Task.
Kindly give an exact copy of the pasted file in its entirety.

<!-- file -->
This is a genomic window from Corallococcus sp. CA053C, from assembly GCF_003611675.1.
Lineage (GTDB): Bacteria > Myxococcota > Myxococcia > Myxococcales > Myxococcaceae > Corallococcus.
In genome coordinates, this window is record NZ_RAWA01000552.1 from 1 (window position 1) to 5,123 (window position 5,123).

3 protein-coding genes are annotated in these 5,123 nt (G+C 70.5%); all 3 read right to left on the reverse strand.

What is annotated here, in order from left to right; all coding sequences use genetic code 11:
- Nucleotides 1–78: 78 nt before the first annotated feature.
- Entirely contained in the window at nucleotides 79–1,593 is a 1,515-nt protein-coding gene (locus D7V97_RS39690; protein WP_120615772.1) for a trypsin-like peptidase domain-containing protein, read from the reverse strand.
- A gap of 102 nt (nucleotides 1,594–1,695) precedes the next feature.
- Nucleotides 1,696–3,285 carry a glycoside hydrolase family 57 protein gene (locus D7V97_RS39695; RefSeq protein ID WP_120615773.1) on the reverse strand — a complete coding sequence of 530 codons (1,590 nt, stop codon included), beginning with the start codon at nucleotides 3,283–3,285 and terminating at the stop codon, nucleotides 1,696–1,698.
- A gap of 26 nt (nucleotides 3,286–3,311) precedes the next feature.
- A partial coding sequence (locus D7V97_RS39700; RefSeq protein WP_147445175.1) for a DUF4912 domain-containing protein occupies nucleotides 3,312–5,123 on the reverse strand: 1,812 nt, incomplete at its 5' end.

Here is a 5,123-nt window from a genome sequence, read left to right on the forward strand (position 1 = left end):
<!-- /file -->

This is a genomic window from Corallococcus sp. CA053C, from assembly GCF_003611675.1.
Lineage (GTDB): Bacteria > Myxococcota > Myxococcia > Myxococcales > Myxococcaceae > Corallococcus.
In genome coordinates, this window is record NZ_RAWA01000552.1 from 1 (window position 1) to 5,123 (window position 5,123).

3 protein-coding genes are annotated in these 5,123 nt (G+C 70.5%); all 3 read right to left on the reverse strand.

What is annotated here, in order from left to right; all coding sequences use genetic code 11:
- Nucleotides 1–78: 78 nt before the first annotated feature.
- Entirely contained in the window at nucleotides 79–1,593 is a 1,515-nt protein-coding gene (locus D7V97_RS39690; protein WP_120615772.1) for a trypsin-like peptidase domain-containing protein, read from the reverse strand.
- A gap of 102 nt (nucleotides 1,594–1,695) precedes the next feature.
- Nucleotides 1,696–3,285 carry a glycoside hydrolase family 57 protein gene (locus D7V97_RS39695; RefSeq protein ID WP_120615773.1) on the reverse strand — a complete coding sequence of 530 codons (1,590 nt, stop codon included), beginning with the start codon at nucleotides 3,283–3,285 and terminating at the stop codon, nucleotides 1,696–1,698.
- A gap of 26 nt (nucleotides 3,286–3,311) precedes the next feature.
- A partial coding sequence (locus D7V97_RS39700; RefSeq protein WP_147445175.1) for a DUF4912 domain-containing protein occupies nucleotides 3,312–5,123 on the reverse strand: 1,812 nt, incomplete at its 5' end.

Here is a 5,123-nt window from a genome sequence, read left to right on the forward strand (position 1 = left end):